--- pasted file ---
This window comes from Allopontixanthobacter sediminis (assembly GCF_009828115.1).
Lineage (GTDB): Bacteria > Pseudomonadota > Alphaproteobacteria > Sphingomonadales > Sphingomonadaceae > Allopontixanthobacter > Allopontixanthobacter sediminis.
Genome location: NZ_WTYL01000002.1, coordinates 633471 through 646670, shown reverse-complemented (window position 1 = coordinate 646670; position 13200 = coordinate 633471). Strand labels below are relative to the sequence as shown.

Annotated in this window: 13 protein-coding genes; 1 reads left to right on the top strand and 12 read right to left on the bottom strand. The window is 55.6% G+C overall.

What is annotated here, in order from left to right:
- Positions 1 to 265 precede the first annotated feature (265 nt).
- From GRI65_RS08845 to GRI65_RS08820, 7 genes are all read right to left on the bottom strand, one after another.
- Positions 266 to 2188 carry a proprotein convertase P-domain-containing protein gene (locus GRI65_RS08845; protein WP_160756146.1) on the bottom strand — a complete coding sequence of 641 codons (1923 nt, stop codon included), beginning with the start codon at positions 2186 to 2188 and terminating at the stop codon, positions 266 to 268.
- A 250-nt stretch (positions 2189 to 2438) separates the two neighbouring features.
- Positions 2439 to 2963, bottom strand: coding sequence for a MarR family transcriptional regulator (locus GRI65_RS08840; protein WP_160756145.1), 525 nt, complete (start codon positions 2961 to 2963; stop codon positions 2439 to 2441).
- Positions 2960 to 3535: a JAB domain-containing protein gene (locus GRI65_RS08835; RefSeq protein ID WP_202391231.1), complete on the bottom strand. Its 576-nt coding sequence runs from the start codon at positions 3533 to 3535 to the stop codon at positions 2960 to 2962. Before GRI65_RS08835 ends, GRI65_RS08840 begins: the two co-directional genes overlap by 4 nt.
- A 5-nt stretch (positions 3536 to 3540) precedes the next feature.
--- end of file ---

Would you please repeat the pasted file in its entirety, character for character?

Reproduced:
This window comes from Allopontixanthobacter sediminis (assembly GCF_009828115.1).
Lineage (GTDB): Bacteria > Pseudomonadota > Alphaproteobacteria > Sphingomonadales > Sphingomonadaceae > Allopontixanthobacter > Allopontixanthobacter sediminis.
Genome location: NZ_WTYL01000002.1, coordinates 633471 through 646670, shown reverse-complemented (window position 1 = coordinate 646670; position 13200 = coordinate 633471). Strand labels below are relative to the sequence as shown.

Annotated in this window: 13 protein-coding genes; 1 reads left to right on the top strand and 12 read right to left on the bottom strand. The window is 55.6% G+C overall.

What is annotated here, in order from left to right:
- Positions 1 to 265 precede the first annotated feature (265 nt).
- From GRI65_RS08845 to GRI65_RS08820, 7 genes are all read right to left on the bottom strand, one after another.
- Positions 266 to 2188 carry a proprotein convertase P-domain-containing protein gene (locus GRI65_RS08845; protein WP_160756146.1) on the bottom strand — a complete coding sequence of 641 codons (1923 nt, stop codon included), beginning with the start codon at positions 2186 to 2188 and terminating at the stop codon, positions 266 to 268.
- A 250-nt stretch (positions 2189 to 2438) separates the two neighbouring features.
- Positions 2439 to 2963, bottom strand: coding sequence for a MarR family transcriptional regulator (locus GRI65_RS08840; protein WP_160756145.1), 525 nt, complete (start codon positions 2961 to 2963; stop codon positions 2439 to 2441).
- Positions 2960 to 3535: a JAB domain-containing protein gene (locus GRI65_RS08835; RefSeq protein ID WP_202391231.1), complete on the bottom strand. Its 576-nt coding sequence runs from the start codon at positions 3533 to 3535 to the stop codon at positions 2960 to 2962. Before GRI65_RS08835 ends, GRI65_RS08840 begins: the two co-directional genes overlap by 4 nt.
- A 5-nt stretch (positions 3536 to 3540) precedes the next feature.